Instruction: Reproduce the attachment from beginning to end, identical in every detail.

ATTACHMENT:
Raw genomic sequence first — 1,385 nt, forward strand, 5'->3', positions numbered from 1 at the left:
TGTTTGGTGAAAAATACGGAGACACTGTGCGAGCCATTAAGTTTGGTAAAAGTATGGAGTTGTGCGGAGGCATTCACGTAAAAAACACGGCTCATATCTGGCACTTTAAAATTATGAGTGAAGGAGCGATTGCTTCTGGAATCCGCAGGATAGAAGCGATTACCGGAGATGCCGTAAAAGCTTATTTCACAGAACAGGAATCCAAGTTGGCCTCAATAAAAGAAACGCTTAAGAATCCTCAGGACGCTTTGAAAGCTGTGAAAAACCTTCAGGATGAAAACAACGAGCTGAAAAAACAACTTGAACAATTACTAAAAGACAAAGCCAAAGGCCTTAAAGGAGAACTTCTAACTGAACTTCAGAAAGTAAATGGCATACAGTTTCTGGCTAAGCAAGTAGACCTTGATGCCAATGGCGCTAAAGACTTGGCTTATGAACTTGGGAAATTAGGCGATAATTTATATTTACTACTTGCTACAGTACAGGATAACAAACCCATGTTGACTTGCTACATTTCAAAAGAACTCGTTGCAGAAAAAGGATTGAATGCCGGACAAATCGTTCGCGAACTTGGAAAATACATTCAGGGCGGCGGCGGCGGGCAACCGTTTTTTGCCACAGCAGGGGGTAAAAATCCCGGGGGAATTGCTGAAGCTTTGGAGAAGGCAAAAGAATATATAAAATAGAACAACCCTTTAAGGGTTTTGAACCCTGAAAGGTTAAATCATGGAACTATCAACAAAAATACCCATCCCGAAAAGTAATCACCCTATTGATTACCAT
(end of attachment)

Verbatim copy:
Raw genomic sequence first — 1,385 nt, forward strand, 5'->3', positions numbered from 1 at the left:
TGTTTGGTGAAAAATACGGAGACACTGTGCGAGCCATTAAGTTTGGTAAAAGTATGGAGTTGTGCGGAGGCATTCACGTAAAAAACACGGCTCATATCTGGCACTTTAAAATTATGAGTGAAGGAGCGATTGCTTCTGGAATCCGCAGGATAGAAGCGATTACCGGAGATGCCGTAAAAGCTTATTTCACAGAACAGGAATCCAAGTTGGCCTCAATAAAAGAAACGCTTAAGAATCCTCAGGACGCTTTGAAAGCTGTGAAAAACCTTCAGGATGAAAACAACGAGCTGAAAAAACAACTTGAACAATTACTAAAAGACAAAGCCAAAGGCCTTAAAGGAGAACTTCTAACTGAACTTCAGAAAGTAAATGGCATACAGTTTCTGGCTAAGCAAGTAGACCTTGATGCCAATGGCGCTAAAGACTTGGCTTATGAACTTGGGAAATTAGGCGATAATTTATATTTACTACTTGCTACAGTACAGGATAACAAACCCATGTTGACTTGCTACATTTCAAAAGAACTCGTTGCAGAAAAAGGATTGAATGCCGGACAAATCGTTCGCGAACTTGGAAAATACATTCAGGGCGGCGGCGGCGGGCAACCGTTTTTTGCCACAGCAGGGGGTAAAAATCCCGGGGGAATTGCTGAAGCTTTGGAGAAGGCAAAAGAATATATAAAATAGAACAACCCTTTAAGGGTTTTGAACCCTGAAAGGTTAAATCATGGAACTATCAACAAAAATACCCATCCCGAAAAGTAATCACCCTATTGATTACCAT